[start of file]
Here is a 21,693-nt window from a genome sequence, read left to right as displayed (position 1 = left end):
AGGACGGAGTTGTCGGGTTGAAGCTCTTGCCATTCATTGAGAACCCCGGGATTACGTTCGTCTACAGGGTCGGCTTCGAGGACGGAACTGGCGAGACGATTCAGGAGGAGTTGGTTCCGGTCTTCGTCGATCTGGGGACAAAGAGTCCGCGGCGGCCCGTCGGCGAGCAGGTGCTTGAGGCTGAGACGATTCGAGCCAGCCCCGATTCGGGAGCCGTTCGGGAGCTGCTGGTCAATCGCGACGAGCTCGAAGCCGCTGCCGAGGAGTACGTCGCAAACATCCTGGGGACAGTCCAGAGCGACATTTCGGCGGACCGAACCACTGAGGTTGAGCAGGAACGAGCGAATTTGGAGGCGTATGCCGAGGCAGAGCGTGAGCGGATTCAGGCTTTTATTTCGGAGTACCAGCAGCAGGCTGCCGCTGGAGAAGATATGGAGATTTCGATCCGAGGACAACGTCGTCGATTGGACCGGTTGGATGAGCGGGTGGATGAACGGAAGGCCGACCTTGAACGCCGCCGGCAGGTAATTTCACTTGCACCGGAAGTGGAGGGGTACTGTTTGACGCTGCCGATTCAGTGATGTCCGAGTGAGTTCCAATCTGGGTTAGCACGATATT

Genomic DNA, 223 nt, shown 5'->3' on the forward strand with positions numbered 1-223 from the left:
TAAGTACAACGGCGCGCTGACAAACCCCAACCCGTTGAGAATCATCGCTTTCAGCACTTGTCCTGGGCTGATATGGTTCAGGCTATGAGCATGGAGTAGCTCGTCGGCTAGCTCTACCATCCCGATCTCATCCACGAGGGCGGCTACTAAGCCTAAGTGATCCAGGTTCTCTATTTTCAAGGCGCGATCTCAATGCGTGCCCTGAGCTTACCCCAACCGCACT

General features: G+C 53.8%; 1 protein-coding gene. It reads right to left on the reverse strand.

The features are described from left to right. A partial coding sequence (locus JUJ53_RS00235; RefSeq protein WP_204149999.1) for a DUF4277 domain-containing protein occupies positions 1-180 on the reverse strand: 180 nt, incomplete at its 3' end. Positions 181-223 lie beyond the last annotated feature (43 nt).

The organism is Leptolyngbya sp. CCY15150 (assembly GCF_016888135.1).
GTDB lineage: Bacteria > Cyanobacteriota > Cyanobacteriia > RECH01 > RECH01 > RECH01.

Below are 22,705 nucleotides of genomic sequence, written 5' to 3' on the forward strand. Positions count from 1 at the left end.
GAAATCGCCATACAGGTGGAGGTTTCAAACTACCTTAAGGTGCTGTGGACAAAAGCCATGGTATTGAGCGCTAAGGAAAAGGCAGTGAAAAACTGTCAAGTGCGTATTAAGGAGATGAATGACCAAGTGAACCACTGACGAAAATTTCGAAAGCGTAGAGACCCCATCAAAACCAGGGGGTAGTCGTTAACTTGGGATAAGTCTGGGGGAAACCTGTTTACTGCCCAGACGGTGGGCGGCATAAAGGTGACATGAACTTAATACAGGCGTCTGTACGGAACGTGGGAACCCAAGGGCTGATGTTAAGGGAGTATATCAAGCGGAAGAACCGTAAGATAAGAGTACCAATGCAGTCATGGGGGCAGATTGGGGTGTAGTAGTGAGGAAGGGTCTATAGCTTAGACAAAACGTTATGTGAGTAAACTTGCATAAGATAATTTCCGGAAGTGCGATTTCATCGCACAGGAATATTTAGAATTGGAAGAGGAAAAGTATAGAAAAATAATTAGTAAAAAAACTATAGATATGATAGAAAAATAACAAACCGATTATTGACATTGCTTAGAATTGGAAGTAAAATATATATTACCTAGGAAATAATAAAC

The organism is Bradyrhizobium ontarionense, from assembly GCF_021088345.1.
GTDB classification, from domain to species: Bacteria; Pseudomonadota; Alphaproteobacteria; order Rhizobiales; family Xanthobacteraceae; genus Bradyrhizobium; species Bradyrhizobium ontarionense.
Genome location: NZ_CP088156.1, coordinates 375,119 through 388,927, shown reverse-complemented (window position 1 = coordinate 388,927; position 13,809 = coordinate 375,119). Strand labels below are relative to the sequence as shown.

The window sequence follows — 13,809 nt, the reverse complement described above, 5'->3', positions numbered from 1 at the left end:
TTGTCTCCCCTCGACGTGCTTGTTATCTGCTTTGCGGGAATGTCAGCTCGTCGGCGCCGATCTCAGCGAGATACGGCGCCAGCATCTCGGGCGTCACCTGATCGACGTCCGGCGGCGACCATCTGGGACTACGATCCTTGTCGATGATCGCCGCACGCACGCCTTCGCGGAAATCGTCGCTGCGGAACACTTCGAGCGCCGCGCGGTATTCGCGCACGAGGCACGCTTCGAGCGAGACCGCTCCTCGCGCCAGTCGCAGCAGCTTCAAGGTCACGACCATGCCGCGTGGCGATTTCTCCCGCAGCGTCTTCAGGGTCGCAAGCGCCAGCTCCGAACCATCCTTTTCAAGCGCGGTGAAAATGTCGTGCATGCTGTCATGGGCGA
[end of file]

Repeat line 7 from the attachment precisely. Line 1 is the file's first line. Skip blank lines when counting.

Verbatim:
The organism is Leptolyngbya sp. CCY15150 (assembly GCF_016888135.1).